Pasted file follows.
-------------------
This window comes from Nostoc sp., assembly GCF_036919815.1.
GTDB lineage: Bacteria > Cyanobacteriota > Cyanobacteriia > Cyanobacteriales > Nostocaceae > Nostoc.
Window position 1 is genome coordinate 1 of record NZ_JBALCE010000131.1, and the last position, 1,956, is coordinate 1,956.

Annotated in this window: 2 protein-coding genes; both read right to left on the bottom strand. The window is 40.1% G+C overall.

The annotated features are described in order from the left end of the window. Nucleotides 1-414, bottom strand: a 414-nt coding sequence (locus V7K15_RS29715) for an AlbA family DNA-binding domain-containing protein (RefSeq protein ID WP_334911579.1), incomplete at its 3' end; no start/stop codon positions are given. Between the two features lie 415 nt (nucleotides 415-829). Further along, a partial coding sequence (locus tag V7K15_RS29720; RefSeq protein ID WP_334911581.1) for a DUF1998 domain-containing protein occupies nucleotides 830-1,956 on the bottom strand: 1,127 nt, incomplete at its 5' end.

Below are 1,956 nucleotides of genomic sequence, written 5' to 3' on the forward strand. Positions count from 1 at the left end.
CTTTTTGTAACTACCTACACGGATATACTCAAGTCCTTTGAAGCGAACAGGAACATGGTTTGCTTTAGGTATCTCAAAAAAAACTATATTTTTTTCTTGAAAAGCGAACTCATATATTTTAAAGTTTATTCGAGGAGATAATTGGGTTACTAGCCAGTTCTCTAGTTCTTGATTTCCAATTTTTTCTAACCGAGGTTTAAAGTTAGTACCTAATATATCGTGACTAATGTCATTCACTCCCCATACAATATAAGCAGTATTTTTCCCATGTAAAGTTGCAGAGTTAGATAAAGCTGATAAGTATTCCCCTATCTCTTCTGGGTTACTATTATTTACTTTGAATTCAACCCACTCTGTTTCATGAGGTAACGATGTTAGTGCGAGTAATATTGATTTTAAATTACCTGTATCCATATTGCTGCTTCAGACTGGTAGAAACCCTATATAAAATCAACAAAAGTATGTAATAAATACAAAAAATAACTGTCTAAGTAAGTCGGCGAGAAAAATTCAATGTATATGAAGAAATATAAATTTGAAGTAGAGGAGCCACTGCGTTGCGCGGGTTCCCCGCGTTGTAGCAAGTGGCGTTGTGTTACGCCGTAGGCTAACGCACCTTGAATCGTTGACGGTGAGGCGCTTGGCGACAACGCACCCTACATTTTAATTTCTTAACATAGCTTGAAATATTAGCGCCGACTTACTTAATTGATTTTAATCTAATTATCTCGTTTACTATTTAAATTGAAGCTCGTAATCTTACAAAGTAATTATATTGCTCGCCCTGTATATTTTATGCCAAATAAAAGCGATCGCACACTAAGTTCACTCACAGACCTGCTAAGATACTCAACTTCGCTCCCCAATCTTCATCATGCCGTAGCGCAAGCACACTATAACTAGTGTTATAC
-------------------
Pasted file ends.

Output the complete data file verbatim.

This window comes from Nostoc sp., assembly GCF_036919815.1.
GTDB lineage: Bacteria > Cyanobacteriota > Cyanobacteriia > Cyanobacteriales > Nostocaceae > Nostoc.
Window position 1 is genome coordinate 1 of record NZ_JBALCE010000131.1, and the last position, 1,956, is coordinate 1,956.

Annotated in this window: 2 protein-coding genes; both read right to left on the bottom strand. The window is 40.1% G+C overall.

The annotated features are described in order from the left end of the window. Nucleotides 1-414, bottom strand: a 414-nt coding sequence (locus V7K15_RS29715) for an AlbA family DNA-binding domain-containing protein (RefSeq protein ID WP_334911579.1), incomplete at its 3' end; no start/stop codon positions are given. Between the two features lie 415 nt (nucleotides 415-829). Further along, a partial coding sequence (locus tag V7K15_RS29720; RefSeq protein ID WP_334911581.1) for a DUF1998 domain-containing protein occupies nucleotides 830-1,956 on the bottom strand: 1,127 nt, incomplete at its 5' end.

Below are 1,956 nucleotides of genomic sequence, written 5' to 3' on the forward strand. Positions count from 1 at the left end.
CTTTTTGTAACTACCTACACGGATATACTCAAGTCCTTTGAAGCGAACAGGAACATGGTTTGCTTTAGGTATCTCAAAAAAAACTATATTTTTTTCTTGAAAAGCGAACTCATATATTTTAAAGTTTATTCGAGGAGATAATTGGGTTACTAGCCAGTTCTCTAGTTCTTGATTTCCAATTTTTTCTAACCGAGGTTTAAAGTTAGTACCTAATATATCGTGACTAATGTCATTCACTCCCCATACAATATAAGCAGTATTTTTCCCATGTAAAGTTGCAGAGTTAGATAAAGCTGATAAGTATTCCCCTATCTCTTCTGGGTTACTATTATTTACTTTGAATTCAACCCACTCTGTTTCATGAGGTAACGATGTTAGTGCGAGTAATATTGATTTTAAATTACCTGTATCCATATTGCTGCTTCAGACTGGTAGAAACCCTATATAAAATCAACAAAAGTATGTAATAAATACAAAAAATAACTGTCTAAGTAAGTCGGCGAGAAAAATTCAATGTATATGAAGAAATATAAATTTGAAGTAGAGGAGCCACTGCGTTGCGCGGGTTCCCCGCGTTGTAGCAAGTGGCGTTGTGTTACGCCGTAGGCTAACGCACCTTGAATCGTTGACGGTGAGGCGCTTGGCGACAACGCACCCTACATTTTAATTTCTTAACATAGCTTGAAATATTAGCGCCGACTTACTTAATTGATTTTAATCTAATTATCTCGTTTACTATTTAAATTGAAGCTCGTAATCTTACAAAGTAATTATATTGCTCGCCCTGTATATTTTATGCCAAATAAAAGCGATCGCACACTAAGTTCACTCACAGACCTGCTAAGATACTCAACTTCGCTCCCCAATCTTCATCATGCCGTAGCGCAAGCACACTATAACTAGTGTTATAC